Sunday, February 2, 2014

Narcotic Worship

Monday, February 3, 2014
Well, my brothers and sisters, let’s summarize.  When you meet together, one will sing, another will teach, another will tell some special revelation God has given, one will speak in tongues, and another will interpret what is said.  But everything that is done must strengthen all of you.   1 Corinthians 14:26 (NLT)
Is church sometimes the narcotic of choice?

If we are rocked to sleep by our routine, have we REALLY worshipped?  Or are we gently nursing at what is comfortable and comforting?

And if so, what is so wrong with that?  Shouldn’t worship comfort?  Why does worship always have to disturb us, propel us into action?  Can’t worship just warm our hearts (even strangely) when we’re cold?  Can’t it strengthen without pushing us to the edge?  Must it throw us into the deep waters, sink or swim, live or die, trusting God with a reckless abandon or new plot?


Yes and No; it all depends on God’s Kingdom and the condition of my soul.

There are times when I’ve been so cold – down, discouraged and ready to quit, that the only real need of my soul was to be warmed, filled, lifted and given the strength to continue.  

Worship does that!

There are other times when my coldness is more resignation to the reality that I can change little, and therefore I (cynically) don’t try.  At such times, the only thing I need is a quick “kick-in-the-pants” to get started serving again.  

Worship does that!

There are times when I’ve been overwhelmed with choices of direction – do I serve at the soup kitchen, go visit the sick, witness to my kids and their friends….it’s like a humanity buffet out there – how shall I spend my time?  Worship somehow manages to help me refocus, and I am drawn to the next step.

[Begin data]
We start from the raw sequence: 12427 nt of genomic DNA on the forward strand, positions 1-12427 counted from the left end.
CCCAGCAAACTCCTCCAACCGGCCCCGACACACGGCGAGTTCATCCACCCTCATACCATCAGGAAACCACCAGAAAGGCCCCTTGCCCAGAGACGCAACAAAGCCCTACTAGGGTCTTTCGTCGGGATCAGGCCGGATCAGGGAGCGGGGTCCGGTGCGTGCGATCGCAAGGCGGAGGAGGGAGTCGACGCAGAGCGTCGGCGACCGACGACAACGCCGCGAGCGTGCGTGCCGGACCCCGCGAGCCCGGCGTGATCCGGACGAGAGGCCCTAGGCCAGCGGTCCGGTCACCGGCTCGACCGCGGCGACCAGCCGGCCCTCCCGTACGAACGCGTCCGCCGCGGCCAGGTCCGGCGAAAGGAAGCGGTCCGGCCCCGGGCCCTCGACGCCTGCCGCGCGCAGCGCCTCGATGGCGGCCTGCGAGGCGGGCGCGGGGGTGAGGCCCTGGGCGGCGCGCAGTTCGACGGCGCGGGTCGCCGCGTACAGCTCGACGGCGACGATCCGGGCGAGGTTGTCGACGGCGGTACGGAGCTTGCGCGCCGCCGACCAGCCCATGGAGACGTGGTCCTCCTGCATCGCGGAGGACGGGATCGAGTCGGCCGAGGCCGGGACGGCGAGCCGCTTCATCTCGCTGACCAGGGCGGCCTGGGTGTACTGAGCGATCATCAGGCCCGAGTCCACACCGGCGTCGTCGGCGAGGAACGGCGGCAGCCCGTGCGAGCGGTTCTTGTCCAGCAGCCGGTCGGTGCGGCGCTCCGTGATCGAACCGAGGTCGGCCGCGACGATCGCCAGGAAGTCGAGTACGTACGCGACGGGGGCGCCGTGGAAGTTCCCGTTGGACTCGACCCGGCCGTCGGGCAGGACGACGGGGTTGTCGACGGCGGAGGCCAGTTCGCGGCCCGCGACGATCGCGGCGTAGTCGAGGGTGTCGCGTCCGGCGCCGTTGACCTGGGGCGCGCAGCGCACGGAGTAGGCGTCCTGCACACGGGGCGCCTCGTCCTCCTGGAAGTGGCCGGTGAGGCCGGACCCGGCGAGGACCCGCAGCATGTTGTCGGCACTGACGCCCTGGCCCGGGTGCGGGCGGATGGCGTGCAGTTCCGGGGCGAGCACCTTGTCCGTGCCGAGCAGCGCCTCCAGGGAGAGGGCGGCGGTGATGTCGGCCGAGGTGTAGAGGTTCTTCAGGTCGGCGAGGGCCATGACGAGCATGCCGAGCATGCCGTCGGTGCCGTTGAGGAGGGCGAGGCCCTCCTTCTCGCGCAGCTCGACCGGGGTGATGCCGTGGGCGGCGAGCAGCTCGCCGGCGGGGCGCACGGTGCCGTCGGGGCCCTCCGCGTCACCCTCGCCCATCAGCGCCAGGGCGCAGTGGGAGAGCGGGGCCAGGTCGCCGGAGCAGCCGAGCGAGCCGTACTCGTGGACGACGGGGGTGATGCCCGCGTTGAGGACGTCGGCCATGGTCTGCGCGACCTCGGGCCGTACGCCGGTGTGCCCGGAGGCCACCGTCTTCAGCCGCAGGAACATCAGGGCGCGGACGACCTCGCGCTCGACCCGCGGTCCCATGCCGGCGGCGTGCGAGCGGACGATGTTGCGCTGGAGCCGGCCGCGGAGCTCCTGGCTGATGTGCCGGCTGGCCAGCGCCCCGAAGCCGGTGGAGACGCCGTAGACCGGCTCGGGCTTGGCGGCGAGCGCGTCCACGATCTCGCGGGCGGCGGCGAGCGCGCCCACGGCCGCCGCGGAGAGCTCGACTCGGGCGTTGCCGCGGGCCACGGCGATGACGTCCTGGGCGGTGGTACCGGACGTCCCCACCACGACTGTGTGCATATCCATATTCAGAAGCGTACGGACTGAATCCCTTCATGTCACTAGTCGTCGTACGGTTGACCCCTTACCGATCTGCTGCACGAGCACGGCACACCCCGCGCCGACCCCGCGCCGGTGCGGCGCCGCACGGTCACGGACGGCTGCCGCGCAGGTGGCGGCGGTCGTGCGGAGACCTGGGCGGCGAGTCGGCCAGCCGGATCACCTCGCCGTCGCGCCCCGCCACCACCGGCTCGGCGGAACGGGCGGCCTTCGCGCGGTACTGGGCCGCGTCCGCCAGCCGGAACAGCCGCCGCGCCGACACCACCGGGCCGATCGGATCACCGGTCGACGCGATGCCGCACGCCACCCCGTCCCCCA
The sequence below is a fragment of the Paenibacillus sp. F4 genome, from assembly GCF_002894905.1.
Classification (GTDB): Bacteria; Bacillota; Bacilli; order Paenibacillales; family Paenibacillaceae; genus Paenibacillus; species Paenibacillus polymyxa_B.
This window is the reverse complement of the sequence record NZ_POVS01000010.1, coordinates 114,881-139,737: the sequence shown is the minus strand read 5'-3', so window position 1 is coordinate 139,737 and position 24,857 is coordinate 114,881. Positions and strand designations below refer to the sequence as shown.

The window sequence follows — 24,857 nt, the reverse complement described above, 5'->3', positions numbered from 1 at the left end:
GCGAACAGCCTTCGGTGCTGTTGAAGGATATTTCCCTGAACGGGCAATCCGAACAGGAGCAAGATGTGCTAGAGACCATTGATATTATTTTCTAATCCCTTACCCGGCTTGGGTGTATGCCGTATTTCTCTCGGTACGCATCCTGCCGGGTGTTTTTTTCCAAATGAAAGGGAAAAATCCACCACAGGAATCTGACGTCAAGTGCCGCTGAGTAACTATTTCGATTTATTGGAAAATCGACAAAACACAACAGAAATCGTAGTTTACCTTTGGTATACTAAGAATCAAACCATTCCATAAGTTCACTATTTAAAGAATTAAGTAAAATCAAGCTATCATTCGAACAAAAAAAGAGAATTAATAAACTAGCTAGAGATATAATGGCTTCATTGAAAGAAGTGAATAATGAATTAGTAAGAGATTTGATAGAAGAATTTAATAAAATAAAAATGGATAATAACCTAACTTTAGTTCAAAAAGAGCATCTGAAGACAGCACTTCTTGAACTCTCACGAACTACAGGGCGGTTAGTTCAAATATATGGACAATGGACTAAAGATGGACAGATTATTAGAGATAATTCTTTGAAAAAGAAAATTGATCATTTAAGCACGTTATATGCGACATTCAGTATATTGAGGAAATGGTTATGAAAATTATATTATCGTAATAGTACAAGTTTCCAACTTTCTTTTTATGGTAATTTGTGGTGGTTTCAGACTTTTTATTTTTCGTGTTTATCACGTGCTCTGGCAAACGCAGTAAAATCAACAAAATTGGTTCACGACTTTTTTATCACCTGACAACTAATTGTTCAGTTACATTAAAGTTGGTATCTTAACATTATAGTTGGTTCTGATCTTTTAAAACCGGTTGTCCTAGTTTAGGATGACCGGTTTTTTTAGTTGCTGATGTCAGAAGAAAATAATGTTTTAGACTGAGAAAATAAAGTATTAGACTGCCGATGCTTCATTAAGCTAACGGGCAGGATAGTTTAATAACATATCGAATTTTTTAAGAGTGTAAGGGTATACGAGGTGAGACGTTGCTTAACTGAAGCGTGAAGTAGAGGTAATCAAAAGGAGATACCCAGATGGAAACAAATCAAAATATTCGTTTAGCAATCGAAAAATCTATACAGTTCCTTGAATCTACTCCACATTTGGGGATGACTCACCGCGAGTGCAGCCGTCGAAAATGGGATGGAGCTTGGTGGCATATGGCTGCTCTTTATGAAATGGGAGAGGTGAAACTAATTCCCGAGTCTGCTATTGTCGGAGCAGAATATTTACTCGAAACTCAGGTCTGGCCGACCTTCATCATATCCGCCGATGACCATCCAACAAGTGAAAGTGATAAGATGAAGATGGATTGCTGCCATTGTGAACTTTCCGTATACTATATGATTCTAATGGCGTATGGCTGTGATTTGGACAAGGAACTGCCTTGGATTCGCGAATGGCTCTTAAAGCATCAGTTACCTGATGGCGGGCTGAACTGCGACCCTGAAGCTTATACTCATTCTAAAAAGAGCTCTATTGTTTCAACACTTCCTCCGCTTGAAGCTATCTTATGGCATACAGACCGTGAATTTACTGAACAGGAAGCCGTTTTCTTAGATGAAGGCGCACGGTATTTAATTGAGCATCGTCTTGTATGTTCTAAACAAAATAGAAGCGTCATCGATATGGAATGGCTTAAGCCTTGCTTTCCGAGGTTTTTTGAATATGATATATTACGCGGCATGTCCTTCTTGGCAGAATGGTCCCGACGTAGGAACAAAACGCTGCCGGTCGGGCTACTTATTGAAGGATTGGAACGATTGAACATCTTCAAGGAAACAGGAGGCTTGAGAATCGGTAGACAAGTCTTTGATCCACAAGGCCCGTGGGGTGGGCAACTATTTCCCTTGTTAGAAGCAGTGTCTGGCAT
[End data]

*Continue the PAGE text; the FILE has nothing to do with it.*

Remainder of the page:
I love that worship does that!

I was informed in seminary (somewhat tongue-in-cheek) that my job as worship leader/pastor would be to Comfort the afflicted and Afflict the comfortable.

I’ve found out over the years what’s really neat is: I don’t have to decide which is which. 

When leading worship I don’t have to evaluate the sheep, or think outside my own afflictions and comforts – I just have to worship.  God’s Spirit knows the sheep, and when we approach the throne, those who are afflicted find the warmth, hope and courage to go on; those steeped in comfort may find a path to the woodshed.

I love not being in charge!


May I suggest that whether you’re comfortable (and needing affliction) or afflicted (and need a little strengthening), draw near the throne in a little personal time of worship right now. 

You’ll find what you need.

Worship does that!

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